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America's Drunken History (PHOTOS)

Posted: 08/08/11 09:14 AM ET

Sometimes it seems as if everything that ever happened in America happened in a bar. While that might border on hyperbole, it's stunning to think of the role taverns, saloons and bars played in shaping America, before even the Revolution. In early days, the tavern wasn't just where you went to get a drink, it was where you went to find out the news, decide town matters, vote and even settle judicial business--both in and "out of court." We know why the bar started out as such a powerful institution (it was the only game in town in early colonial days), but the reason it continued to play a central role had a lot to do with the booze. The tavern or saloon is where people got together and bonded over their problems, accelerated by the warming properties of beer, wine and spirits. No wonder it came to play such a prominent role in the American Revolution, Democratic politics, labor reform, gay rights, and even the very structure of the American family. Cheers to it!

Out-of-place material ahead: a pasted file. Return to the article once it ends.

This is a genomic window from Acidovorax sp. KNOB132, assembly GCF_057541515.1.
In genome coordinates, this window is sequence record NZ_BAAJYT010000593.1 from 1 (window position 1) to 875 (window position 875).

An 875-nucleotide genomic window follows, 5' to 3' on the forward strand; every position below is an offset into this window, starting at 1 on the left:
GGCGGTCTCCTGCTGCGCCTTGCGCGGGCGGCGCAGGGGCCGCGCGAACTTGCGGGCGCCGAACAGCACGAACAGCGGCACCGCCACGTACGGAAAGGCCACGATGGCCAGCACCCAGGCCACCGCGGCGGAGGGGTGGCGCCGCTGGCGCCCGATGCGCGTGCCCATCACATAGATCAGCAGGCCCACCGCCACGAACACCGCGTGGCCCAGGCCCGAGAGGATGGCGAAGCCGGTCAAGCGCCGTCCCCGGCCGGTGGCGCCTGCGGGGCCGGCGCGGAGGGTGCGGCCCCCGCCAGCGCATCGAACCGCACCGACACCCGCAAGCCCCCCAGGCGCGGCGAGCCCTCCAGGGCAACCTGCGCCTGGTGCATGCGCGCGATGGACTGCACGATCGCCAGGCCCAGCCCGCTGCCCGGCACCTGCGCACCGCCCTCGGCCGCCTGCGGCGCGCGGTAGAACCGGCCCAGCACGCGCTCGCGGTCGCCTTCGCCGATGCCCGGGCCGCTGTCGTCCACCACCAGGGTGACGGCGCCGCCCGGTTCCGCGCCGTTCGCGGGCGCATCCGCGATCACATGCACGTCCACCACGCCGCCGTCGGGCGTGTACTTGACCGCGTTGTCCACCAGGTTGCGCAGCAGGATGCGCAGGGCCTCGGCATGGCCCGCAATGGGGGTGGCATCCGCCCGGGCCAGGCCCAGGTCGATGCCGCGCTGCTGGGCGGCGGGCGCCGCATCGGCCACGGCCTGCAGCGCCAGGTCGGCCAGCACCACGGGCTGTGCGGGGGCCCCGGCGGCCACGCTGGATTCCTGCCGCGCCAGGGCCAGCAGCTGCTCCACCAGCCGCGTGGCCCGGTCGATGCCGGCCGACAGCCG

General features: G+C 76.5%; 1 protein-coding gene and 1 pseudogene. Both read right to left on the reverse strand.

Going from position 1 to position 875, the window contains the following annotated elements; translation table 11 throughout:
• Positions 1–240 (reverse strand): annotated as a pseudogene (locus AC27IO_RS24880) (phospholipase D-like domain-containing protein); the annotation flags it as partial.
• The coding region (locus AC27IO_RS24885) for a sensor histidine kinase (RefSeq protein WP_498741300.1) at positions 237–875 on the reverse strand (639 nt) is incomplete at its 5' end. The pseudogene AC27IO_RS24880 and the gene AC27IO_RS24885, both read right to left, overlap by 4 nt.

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Even before settlers got to America, they were worried about finding beer. Once in the New World, opening a tavern was the first priority, since it would be the unofficial central town hall, courtroom, marketplace and communications center for every colony. Since everyone was always found at the tavern, it all became a self-fulfilling prophecy and, the warmest place in town -- infinitely more inviting than the meeting-house for everything, including sometimes, prayer. Plus, you could find beer there.
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